[retro]perspective of the music video in 50 steps
For many 1975 was a pivotal year in the history of music. This was the year when Queen released the single Bohemian Rhapsody, accompanied by what was probably the first video in history aware of its status as a medium. Years later, in 1983, Michael Jackson paved the way for the video as a concept and industry support for music with his legendary Thriller. Since then, and initially thanks to MTV, which required every single released by record labels to be illustrated with audiovisual backing, video clips have earned undisputed respect.
In our view, it should be included within the visual arts as a separate discipline. In some cases it should even be viewed as avant-garde, though at times it admittedly makes compromises with the commercialism and function a music video must inevitably serve, which is to sell a song, a band or a singer. Surprisingly enough, many of the advances made in the visual mise en scène of art forms enjoying such unquestionable respect as film were originally conceived and rehearsed in music videos. And even the narrative rhythm of the video has set standards for spectators. Likewise, we ought to underscore its inextricable bond with the language of advertising. This exhibition endeavours to clear the way for a narrative we believe is critical to understanding the visual arts in the 21st century.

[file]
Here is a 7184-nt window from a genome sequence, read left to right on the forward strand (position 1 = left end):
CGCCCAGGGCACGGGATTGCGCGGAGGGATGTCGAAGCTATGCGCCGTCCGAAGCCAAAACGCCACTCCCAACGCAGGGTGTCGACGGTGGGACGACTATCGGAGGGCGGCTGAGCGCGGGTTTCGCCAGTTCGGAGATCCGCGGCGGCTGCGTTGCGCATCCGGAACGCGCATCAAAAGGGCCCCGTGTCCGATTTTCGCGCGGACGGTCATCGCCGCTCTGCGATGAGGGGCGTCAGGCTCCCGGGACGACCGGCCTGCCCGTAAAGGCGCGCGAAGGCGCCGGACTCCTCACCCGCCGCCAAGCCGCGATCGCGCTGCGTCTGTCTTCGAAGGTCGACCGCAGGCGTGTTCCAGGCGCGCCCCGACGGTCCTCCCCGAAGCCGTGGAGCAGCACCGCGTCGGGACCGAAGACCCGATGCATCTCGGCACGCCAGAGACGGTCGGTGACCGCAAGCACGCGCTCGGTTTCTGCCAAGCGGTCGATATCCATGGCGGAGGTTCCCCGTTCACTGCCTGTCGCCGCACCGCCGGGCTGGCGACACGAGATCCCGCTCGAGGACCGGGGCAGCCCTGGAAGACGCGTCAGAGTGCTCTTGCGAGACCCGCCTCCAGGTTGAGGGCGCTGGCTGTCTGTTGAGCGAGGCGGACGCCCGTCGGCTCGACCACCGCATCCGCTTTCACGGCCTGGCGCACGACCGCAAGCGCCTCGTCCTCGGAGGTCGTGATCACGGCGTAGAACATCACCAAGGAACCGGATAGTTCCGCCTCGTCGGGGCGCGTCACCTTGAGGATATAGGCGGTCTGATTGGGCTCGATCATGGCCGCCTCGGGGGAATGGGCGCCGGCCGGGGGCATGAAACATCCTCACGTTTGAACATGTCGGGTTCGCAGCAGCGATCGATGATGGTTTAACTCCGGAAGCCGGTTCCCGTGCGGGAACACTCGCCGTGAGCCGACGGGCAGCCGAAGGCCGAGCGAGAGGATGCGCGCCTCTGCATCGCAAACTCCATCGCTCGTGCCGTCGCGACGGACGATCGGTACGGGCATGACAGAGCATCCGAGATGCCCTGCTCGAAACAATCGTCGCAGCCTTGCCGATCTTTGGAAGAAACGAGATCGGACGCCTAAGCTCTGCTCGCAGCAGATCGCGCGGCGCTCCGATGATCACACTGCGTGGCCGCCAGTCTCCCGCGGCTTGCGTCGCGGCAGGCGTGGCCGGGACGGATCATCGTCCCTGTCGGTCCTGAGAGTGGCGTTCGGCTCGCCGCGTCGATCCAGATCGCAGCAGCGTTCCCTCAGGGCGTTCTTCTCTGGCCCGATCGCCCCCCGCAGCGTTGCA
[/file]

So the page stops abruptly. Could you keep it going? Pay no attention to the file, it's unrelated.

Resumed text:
eCLIPSe surveys the creativity of music videos with a selection of the 50 videos that may be considered crucial for a proper appreciation of the discipline. Perhaps there are some missing but all that are included are beyond dispute. The clips are divided into several sections, to be screened in separate projections, starting with a historical overview and continuing with monographs devoted to who we believe to be the most seminal video directors: Michel Gondry and Chris Cunningham.
Curated by: Carlos Navarro
Collaborator: Rubin Stein
Exhibition Design: Carmen Castañón
Collaborating Board Member
In collaboration with